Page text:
fredag 30 mars 2018

A spectacularly uneven AI report

Earlier this week, the EU Parliament's STOA (Science and Technology Options Assessment) committee released the report "Should we fear artificial intelligence?", whose quality is so spectacularly uneven that I don't think I've ever seen anything quite like it. It builds on a seminar in Brussels in October last year, which I've reported on before on this blog. Four authors have contributed one chapter each. Of the four chapters, three are very good two are of very high quality, one is of a quality level that my modesty forbids me to comment on, and one is abysmally bad. Let me list them here, not in the order they appear in the report, but in one that gives a slightly better dramatic effect.
  • Miles Brundage: Scaling Up Humanity: The Case for Conditional Optimism about Artificial Intelligence.

    In this chapter, Brundage (a research fellow at the Future of Humanity Institute) is very clear about the distinction between conditional optimism and just plain old optimism. He's not saying that an AI breakthrough will have good consequences (that would be plain old optimism). Rather, he's saying that if it has good consequences, i.e., if it doesn't cause humanity's extinction or throw us permanently into the jaws of Moloch, then there's a chance the outcome will be very, very good (this is conditional optimism).

  • Thomas Metzinger: Towards a Global Artificial Intelligence Charter.

    Here the well-know German philosopher Thomas Metzinger lists a number of risks that come with future AI development, ranging from well-known ones concerning technological unemployment or autonomous weapons to more exotic ones arising from the possibility of constructing machines with the capacity to suffer. He emphasizes the urgent need for legislation and other government action.

  • Olle Häggström: Remarks on Artificial Intelligence and Rational Optimism.

    This text is already familiar to readers of this blog. It is my humble attempt to sketch, in a balanced way, some of the main arguments for why the wrong kind of AI breakthrough might well be an existential risk to humanity.

  • Peter Bentley: The Three Laws of Artificial Intelligence: Dispelling Common Myths.

    Bentley assigns great significance to the fact that he is an AI developer. Thus, he says, he is (unlike us co-contributors to the report) among "the people who understand AI the most: the computer scientists and engineers who spend their days building the smart solutions, applying them to new products, and testing them". Why exactly expertise in developing AI and expertise in AI futurology necessarily coincide in this way (after all, it is rarely claimed that farmers are in a privileged position to make predictions about the future of agriculture) is not explained. In any case, he claims to debunk a number of myths, in order to arrive at the position which is perhaps best expressed in the words he chose to utter at the seminar in October: superhumanly intelligent AI "is not going to emerge, that’s the point! It’s entirely irrational to even conceive that it will emerge" [video from the event, at 12:08:45]. He relies more on naked unsupported claims than on actual arguments, however. In fact, there is hardly any end to the inanity of his chapter. It is very hard to comment on at all without falling into a condescending tone, but let me nevertheless risk listing a few of its very many very weak points:

    1. Bentley pretends to speak on behalf of AI experts - in his narrow sense of what such expertise entails. But it is easy to give examples of leading AI experts who, unlike him, take AI safety and apocalyptic AI scenarios seriously, such as Stuart Russell and Murray Shanahan. AI experts are in fact highly divided in this issue, as demonstrated in surveys. Bentley really should know this, as in his chapter he actually cites one of these surveys (but quotes it in shamelessly misleading fashion).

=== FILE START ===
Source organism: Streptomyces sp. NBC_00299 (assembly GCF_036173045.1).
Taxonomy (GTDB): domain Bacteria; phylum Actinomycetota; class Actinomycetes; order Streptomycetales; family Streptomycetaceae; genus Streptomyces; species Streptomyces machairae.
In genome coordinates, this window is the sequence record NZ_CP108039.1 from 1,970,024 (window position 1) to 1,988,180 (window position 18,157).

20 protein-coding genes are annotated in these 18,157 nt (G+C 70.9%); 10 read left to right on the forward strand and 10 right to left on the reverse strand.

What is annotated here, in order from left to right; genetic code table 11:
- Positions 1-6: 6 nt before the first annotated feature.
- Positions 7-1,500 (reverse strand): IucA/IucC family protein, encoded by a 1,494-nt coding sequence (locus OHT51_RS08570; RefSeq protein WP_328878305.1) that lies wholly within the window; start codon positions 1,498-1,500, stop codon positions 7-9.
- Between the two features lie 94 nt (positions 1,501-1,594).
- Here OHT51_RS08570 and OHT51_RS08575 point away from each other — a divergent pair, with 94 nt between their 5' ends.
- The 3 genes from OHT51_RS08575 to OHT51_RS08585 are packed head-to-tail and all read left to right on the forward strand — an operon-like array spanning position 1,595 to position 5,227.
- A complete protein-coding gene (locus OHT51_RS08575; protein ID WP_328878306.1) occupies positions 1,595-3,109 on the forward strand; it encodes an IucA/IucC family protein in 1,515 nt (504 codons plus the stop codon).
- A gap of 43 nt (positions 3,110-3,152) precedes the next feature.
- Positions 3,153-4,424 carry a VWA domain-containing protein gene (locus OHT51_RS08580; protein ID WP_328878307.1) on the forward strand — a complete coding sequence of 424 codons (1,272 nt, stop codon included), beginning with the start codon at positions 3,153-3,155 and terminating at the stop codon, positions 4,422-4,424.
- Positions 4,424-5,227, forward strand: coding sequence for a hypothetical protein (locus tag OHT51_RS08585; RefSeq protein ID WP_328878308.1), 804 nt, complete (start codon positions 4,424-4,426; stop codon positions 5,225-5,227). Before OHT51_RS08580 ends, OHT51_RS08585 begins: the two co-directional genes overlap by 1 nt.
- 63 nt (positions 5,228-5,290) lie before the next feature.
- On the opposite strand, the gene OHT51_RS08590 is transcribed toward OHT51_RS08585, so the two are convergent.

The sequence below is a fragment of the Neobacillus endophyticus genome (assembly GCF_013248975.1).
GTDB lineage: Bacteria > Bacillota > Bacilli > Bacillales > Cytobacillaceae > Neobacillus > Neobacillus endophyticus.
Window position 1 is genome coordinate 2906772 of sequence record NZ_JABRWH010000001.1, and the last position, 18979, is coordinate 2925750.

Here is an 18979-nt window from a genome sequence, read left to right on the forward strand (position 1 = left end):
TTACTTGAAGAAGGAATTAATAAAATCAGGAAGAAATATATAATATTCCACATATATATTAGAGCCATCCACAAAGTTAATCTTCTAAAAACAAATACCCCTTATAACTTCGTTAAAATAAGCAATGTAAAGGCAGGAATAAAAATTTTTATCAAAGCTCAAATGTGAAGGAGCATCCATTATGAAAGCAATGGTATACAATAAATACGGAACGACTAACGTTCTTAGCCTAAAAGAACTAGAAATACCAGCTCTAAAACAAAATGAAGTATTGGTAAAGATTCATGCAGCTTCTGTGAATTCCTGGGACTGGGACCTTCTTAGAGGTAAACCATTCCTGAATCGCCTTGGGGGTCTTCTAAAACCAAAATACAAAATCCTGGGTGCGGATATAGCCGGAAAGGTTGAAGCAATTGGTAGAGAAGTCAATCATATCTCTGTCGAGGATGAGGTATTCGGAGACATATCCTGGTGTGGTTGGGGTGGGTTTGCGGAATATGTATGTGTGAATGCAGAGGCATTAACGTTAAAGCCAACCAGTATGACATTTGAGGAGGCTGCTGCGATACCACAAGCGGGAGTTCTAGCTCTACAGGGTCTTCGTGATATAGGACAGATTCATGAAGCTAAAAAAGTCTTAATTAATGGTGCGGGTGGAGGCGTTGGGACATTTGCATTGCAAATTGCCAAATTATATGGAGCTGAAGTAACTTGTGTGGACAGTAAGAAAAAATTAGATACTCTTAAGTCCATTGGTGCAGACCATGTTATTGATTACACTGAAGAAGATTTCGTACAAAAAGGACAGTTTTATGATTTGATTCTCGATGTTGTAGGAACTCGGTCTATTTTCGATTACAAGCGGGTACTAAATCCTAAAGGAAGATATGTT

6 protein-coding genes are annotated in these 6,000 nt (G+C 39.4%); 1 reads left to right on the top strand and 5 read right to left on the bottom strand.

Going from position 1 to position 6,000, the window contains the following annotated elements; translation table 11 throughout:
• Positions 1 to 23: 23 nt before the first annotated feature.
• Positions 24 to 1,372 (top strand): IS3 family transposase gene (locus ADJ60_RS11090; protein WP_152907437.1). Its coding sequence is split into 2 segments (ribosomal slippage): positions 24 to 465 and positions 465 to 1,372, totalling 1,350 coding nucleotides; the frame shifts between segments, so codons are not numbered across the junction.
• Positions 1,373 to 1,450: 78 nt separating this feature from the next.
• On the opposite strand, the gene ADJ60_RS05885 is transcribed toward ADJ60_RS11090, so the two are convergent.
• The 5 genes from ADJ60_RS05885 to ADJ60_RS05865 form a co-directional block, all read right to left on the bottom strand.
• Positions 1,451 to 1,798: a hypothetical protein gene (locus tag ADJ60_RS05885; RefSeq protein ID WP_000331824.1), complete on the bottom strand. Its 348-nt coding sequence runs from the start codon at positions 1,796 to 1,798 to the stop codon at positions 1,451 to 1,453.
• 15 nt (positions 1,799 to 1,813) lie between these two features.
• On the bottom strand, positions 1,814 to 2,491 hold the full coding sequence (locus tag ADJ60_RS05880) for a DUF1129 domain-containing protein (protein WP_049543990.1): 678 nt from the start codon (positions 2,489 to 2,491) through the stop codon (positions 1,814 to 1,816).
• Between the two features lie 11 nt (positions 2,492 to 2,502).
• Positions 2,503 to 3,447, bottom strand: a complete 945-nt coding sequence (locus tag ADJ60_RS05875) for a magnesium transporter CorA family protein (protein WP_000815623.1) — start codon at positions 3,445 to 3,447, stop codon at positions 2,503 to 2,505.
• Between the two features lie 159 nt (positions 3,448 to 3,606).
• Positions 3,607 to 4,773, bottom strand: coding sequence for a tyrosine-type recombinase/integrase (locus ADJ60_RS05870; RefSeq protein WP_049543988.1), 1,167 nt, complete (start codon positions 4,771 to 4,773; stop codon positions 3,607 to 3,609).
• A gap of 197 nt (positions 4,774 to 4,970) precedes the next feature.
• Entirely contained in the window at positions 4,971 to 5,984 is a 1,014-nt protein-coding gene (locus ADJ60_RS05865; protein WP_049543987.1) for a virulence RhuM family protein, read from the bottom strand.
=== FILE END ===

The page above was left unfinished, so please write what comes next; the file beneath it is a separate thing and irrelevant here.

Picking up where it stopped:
2. In his desperate search for arguments to back up his central claim about the impossibility of building a superintelligent AI, Bentley waves at the so-called No Free Lunch theorem. As I explained in my paper Intelligent design and the NFL theorems a decade ago, this result is an utter triviality, which basically says that in a world with no structure at all, no better way than brute force exists if you want to find something. Fortunately, in a world such as ours which has structure, the result does not apply. Basically the only thing that the result has going for it is its cool name, something that creationist charlatan William Dembski exploited energetically to try to give the impression that biological evolution is impossible, and now Peter Bentley is attempting the analogous trick for superintelligent AI.

    3. At one point in his chapter, Bentley proclaims that "even if we could create a super-intelligence, there is no evidence that such a super-intelligent AI would ever wish to harm us". What the hell? Bentley knows about Omohundro-Bostrom theory for instrumental vs final AI goals (see my chapter in the report for a brief introduction) and how it predicts catastrophic consequences in case we fail to equip the superintelligent AI with goals that are well-aligned with human values. He knows it by virtue of having read my book Here Be Dragons (or at least he cites it and quotes it), on top of which he actually heard me present the topic at the Brussels seminar in October. Perhaps he has reasons to believe Omohundro-Bostrom theory to be flawed, in which case he should explain why. Simply stating out of the blue, as he does, that no reason exists for believing that a superintelligent AI might turn agianst us is deeply dishonest.

    4. Bentley spends a large part of his chapter attacking the silly straw man that the mere progress of Moore's law, giving increasing access to computer power, will somehow spontaneously create superintelligent AI. Many serious thinkers speculate about an AI breakthrough, but none of them (not even Ray Kurzweil) think computer power on its own will be enough.